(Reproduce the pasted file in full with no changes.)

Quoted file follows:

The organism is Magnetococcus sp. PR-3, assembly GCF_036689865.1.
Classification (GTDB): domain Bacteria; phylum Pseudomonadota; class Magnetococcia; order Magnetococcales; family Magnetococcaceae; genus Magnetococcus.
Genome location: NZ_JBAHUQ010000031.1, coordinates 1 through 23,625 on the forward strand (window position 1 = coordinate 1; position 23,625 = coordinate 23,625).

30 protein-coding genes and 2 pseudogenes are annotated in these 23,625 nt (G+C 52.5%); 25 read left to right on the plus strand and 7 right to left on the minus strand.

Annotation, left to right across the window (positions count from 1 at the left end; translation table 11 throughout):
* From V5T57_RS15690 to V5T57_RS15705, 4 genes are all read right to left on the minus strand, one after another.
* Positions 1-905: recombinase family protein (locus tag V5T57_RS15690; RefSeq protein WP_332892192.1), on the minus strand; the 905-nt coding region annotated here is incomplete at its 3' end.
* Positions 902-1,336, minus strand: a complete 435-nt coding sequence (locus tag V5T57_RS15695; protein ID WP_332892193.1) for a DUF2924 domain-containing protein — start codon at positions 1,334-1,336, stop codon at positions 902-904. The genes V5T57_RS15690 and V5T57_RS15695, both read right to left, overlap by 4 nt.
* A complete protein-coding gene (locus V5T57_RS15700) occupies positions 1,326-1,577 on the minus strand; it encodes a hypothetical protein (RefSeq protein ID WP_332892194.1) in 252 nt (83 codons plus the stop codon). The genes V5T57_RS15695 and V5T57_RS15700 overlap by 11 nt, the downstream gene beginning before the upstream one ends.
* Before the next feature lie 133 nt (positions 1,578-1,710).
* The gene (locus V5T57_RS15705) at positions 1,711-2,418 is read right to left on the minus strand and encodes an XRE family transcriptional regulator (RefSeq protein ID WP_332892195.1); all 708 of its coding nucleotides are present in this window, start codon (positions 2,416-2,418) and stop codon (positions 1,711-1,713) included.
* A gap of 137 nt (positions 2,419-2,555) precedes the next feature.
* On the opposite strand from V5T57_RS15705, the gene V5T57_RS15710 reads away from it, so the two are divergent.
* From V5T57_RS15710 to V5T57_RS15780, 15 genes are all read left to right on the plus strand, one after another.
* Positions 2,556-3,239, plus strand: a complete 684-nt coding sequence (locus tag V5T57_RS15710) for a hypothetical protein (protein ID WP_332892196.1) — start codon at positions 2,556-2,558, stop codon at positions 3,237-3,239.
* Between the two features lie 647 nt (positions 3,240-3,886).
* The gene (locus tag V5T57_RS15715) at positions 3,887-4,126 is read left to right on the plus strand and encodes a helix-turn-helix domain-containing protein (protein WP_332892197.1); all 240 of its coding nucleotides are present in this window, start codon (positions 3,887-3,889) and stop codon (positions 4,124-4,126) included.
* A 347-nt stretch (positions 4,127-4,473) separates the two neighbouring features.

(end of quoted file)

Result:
The organism is Magnetococcus sp. PR-3, assembly GCF_036689865.1.
Classification (GTDB): domain Bacteria; phylum Pseudomonadota; class Magnetococcia; order Magnetococcales; family Magnetococcaceae; genus Magnetococcus.
Genome location: NZ_JBAHUQ010000031.1, coordinates 1 through 23,625 on the forward strand (window position 1 = coordinate 1; position 23,625 = coordinate 23,625).

30 protein-coding genes and 2 pseudogenes are annotated in these 23,625 nt (G+C 52.5%); 25 read left to right on the plus strand and 7 right to left on the minus strand.

Annotation, left to right across the window (positions count from 1 at the left end; translation table 11 throughout):
* From V5T57_RS15690 to V5T57_RS15705, 4 genes are all read right to left on the minus strand, one after another.
* Positions 1-905: recombinase family protein (locus tag V5T57_RS15690; RefSeq protein WP_332892192.1), on the minus strand; the 905-nt coding region annotated here is incomplete at its 3' end.
* Positions 902-1,336, minus strand: a complete 435-nt coding sequence (locus tag V5T57_RS15695; protein ID WP_332892193.1) for a DUF2924 domain-containing protein — start codon at positions 1,334-1,336, stop codon at positions 902-904. The genes V5T57_RS15690 and V5T57_RS15695, both read right to left, overlap by 4 nt.
* A complete protein-coding gene (locus V5T57_RS15700) occupies positions 1,326-1,577 on the minus strand; it encodes a hypothetical protein (RefSeq protein ID WP_332892194.1) in 252 nt (83 codons plus the stop codon). The genes V5T57_RS15695 and V5T57_RS15700 overlap by 11 nt, the downstream gene beginning before the upstream one ends.
* Before the next feature lie 133 nt (positions 1,578-1,710).
* The gene (locus V5T57_RS15705) at positions 1,711-2,418 is read right to left on the minus strand and encodes an XRE family transcriptional regulator (RefSeq protein ID WP_332892195.1); all 708 of its coding nucleotides are present in this window, start codon (positions 2,416-2,418) and stop codon (positions 1,711-1,713) included.
* A gap of 137 nt (positions 2,419-2,555) precedes the next feature.
* On the opposite strand from V5T57_RS15705, the gene V5T57_RS15710 reads away from it, so the two are divergent.
* From V5T57_RS15710 to V5T57_RS15780, 15 genes are all read left to right on the plus strand, one after another.
* Positions 2,556-3,239, plus strand: a complete 684-nt coding sequence (locus tag V5T57_RS15710) for a hypothetical protein (protein ID WP_332892196.1) — start codon at positions 2,556-2,558, stop codon at positions 3,237-3,239.
* Between the two features lie 647 nt (positions 3,240-3,886).
* The gene (locus tag V5T57_RS15715) at positions 3,887-4,126 is read left to right on the plus strand and encodes a helix-turn-helix domain-containing protein (protein WP_332892197.1); all 240 of its coding nucleotides are present in this window, start codon (positions 3,887-3,889) and stop codon (positions 4,124-4,126) included.
* A 347-nt stretch (positions 4,127-4,473) separates the two neighbouring features.